Thursday, October 18, 2018
FFB: The Glass Key by Dashiell Hammett
Between the covers is a good murder mystery and great character study.
Main character Ned Beaumont is a part-time gambler and a full-time political operative working for Paul Madvig, a power broker who runs a small American city.
Madvig also owns a club that offers illegal gambling and booze (the story is set at the end of the Prohibition era). Since Madvig has control of everything in town, the police leave him alone. But he has a problem. The son of a U.S. senator is found dead, murdered, just down the street from Madvig’s club. All of Madvig’s people are up for re-election, including the senator. Madvig cannot have this unsolved murder hanging over them. The opposition will eat them all alive.
Ned Beaumont, who found the body, sets out to clear things up. But the harder he works, the more complicated things get and higher the stakes grow.
A bigger mystery than finding the killer is trying to understand Beaumont’s actions. He will walk right into dangerous situations, and at one point takes a hell of a beating from the guys working for the gangster who is trying to oust Madvig.
Beaumont keeps his cards close to his vest, also keeping his plans and reasons for them a secret from the reader until he springs into action.
Madvig himself throws Beaumont several curves that lead to their splitting up professionally and ending their long-time friendship.
Ned continues to work on the murder case, because more is at stake than Madvig and his political pals.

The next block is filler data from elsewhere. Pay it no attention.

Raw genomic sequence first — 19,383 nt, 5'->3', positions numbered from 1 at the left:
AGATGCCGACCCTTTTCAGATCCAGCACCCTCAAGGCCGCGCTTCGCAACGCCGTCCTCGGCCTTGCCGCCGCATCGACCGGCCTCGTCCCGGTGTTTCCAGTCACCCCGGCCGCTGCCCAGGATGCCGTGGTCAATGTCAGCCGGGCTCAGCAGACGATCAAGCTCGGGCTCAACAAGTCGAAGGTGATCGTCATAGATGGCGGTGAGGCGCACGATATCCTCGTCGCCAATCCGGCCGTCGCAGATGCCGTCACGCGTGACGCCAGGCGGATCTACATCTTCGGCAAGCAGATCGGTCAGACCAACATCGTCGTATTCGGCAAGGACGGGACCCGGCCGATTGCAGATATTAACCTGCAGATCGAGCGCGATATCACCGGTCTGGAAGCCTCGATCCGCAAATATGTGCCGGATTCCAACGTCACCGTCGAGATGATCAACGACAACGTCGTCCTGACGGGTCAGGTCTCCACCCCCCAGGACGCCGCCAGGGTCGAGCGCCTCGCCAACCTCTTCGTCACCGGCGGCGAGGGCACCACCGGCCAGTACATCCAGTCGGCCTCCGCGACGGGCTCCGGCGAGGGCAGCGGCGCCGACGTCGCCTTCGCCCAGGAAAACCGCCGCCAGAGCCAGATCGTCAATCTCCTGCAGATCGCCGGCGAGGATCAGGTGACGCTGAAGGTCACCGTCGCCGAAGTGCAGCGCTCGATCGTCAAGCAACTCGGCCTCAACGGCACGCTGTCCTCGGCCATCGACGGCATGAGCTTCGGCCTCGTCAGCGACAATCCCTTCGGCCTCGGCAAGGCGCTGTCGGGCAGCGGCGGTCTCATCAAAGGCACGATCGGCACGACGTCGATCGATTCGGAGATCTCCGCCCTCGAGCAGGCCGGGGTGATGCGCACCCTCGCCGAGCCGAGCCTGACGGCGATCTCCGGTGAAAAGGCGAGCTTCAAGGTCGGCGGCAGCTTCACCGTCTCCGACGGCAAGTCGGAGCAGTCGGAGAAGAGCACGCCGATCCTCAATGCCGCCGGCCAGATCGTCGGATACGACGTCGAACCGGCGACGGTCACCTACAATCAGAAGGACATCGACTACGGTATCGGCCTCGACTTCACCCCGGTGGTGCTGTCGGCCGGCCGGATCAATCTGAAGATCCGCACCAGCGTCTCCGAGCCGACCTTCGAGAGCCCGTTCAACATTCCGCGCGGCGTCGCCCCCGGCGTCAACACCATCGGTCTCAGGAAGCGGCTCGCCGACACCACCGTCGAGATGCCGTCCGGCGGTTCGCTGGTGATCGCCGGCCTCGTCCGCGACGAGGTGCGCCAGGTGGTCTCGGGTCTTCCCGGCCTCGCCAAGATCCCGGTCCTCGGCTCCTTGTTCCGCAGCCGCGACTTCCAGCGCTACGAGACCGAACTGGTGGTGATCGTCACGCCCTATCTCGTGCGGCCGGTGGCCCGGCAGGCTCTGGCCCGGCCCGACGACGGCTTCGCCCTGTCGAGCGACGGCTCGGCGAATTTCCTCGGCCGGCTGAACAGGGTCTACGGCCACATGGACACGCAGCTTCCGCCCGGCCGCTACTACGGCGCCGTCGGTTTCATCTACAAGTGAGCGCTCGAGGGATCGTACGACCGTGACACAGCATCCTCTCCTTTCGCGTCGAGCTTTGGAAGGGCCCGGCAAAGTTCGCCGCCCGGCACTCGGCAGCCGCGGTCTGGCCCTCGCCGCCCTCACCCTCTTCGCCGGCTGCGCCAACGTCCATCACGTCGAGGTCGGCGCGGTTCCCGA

As always, Hammett’s lean, tight prose style and cooler-than-cool main character make The Glass Key a pleasure to read – and re-read.
(For more posts on books, check out Patti Abbott’s blog.)
Posted by Elgin Bleecker at 11:23 PM
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Like you, I haven't read this one but once, while having enjoyed Red Harvest and other of his books 2 or 3 times. Time to rectify that.ReplyDelete
Rick – I hope you read it again, and I’ll be interested to see your take on it.Delete
I've long thought this was Hammett's greatest novel, and felt vindicated when I later learned Hammett pre-dated me on that score. (The chapter involving the hotel/motel owner and his wife and its aftermath is one of the most effectively brutal but understated scenes I've ever read, and which I've never forgotten.)ReplyDelete
Understated is exactly right, Barry. And because it was, it packed an even harder punch. Much of the book is subtle and requires reading between the lines.Delete
It is my favorite Hammett novel as well. LIke you, I felt some vindication that Hammett himself considered it his best work too.ReplyDelete
Thanks for checking out the post, Christophe.Delete
Elgin, I have neglected reading Dashiell Hammett and, in fact, I don't even remember what I have read by the author. Previously read or unread, I should pick up "The Maltese Falcon" and "The Thin Man".ReplyDelete
Prashant - If I made a list of the 10 great American novels of the 20th century, THE MALTESE FALCON would be on it.Delete
Not an author I've read anything from, sad to say. Thanks for the reminder, Elgin.ReplyDelete
Col – Hammett’s earlier stories of “The Continental Op,” were more violent pulp fun. THE MALTESE FALCON is well written and detective Sam Spade is savvy and cool. I hope to read you take on Hammett.Delete